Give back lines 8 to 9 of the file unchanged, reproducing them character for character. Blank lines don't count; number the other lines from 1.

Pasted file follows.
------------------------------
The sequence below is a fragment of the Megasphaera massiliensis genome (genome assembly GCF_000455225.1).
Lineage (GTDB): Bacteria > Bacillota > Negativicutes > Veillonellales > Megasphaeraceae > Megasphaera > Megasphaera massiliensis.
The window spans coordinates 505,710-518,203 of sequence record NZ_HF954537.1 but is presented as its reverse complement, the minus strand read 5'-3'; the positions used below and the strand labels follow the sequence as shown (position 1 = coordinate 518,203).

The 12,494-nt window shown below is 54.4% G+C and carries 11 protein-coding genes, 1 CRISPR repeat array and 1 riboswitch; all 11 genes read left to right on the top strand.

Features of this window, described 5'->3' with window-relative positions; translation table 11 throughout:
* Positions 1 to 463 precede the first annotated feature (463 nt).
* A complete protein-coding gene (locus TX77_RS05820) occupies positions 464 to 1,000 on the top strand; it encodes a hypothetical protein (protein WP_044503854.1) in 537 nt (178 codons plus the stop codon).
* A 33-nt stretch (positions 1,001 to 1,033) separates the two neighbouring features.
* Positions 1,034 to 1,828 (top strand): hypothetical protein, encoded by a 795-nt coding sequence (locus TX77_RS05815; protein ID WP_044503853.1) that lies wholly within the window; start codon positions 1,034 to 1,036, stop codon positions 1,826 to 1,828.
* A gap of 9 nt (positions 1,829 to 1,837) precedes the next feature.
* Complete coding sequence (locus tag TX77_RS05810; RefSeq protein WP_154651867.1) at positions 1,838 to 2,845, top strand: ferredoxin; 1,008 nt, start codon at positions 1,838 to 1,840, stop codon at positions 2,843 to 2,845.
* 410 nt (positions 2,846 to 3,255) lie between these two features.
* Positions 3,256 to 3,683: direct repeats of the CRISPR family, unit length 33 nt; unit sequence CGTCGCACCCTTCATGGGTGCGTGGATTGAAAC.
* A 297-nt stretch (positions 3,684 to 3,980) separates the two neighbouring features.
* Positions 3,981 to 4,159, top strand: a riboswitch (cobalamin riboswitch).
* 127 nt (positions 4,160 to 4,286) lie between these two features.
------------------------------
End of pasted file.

* A 33-nt stretch (positions 1,001 to 1,033) separates the two neighbouring features.
* Positions 1,034 to 1,828 (top strand): hypothetical protein, encoded by a 795-nt coding sequence (locus TX77_RS05815; protein ID WP_044503853.1) that lies wholly within the window; start codon positions 1,034 to 1,036, stop codon positions 1,826 to 1,828.